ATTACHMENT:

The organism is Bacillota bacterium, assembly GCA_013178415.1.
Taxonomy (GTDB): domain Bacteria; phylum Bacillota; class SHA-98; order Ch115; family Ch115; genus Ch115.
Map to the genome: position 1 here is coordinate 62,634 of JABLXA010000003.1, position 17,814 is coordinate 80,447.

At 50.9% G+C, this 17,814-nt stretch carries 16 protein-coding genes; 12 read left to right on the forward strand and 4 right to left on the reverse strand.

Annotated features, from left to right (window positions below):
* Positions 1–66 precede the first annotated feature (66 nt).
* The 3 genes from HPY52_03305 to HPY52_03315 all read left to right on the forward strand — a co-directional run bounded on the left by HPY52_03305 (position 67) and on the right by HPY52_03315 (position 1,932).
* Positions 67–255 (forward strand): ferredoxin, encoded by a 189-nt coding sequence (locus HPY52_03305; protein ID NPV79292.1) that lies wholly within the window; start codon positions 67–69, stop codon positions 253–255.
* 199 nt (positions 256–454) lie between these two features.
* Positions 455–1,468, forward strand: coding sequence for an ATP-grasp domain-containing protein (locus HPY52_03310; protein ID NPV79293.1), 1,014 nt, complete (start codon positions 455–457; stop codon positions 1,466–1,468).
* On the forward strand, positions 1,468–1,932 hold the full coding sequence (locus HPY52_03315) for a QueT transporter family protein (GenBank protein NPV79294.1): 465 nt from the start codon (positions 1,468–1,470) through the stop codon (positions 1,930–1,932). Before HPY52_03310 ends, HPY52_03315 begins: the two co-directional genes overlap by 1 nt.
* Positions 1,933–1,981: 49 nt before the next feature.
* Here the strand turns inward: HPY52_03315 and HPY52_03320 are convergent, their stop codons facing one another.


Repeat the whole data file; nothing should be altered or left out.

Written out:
The organism is Bacillota bacterium, assembly GCA_013178415.1.
Taxonomy (GTDB): domain Bacteria; phylum Bacillota; class SHA-98; order Ch115; family Ch115; genus Ch115.
Map to the genome: position 1 here is coordinate 62,634 of JABLXA010000003.1, position 17,814 is coordinate 80,447.

At 50.9% G+C, this 17,814-nt stretch carries 16 protein-coding genes; 12 read left to right on the forward strand and 4 right to left on the reverse strand.

Annotated features, from left to right (window positions below):
* Positions 1–66 precede the first annotated feature (66 nt).
* The 3 genes from HPY52_03305 to HPY52_03315 all read left to right on the forward strand — a co-directional run bounded on the left by HPY52_03305 (position 67) and on the right by HPY52_03315 (position 1,932).
* Positions 67–255 (forward strand): ferredoxin, encoded by a 189-nt coding sequence (locus HPY52_03305; protein ID NPV79292.1) that lies wholly within the window; start codon positions 67–69, stop codon positions 253–255.
* 199 nt (positions 256–454) lie between these two features.
* Positions 455–1,468, forward strand: coding sequence for an ATP-grasp domain-containing protein (locus HPY52_03310; protein ID NPV79293.1), 1,014 nt, complete (start codon positions 455–457; stop codon positions 1,466–1,468).
* On the forward strand, positions 1,468–1,932 hold the full coding sequence (locus HPY52_03315) for a QueT transporter family protein (GenBank protein NPV79294.1): 465 nt from the start codon (positions 1,468–1,470) through the stop codon (positions 1,930–1,932). Before HPY52_03310 ends, HPY52_03315 begins: the two co-directional genes overlap by 1 nt.
* Positions 1,933–1,981: 49 nt before the next feature.
* Here the strand turns inward: HPY52_03315 and HPY52_03320 are convergent, their stop codons facing one another.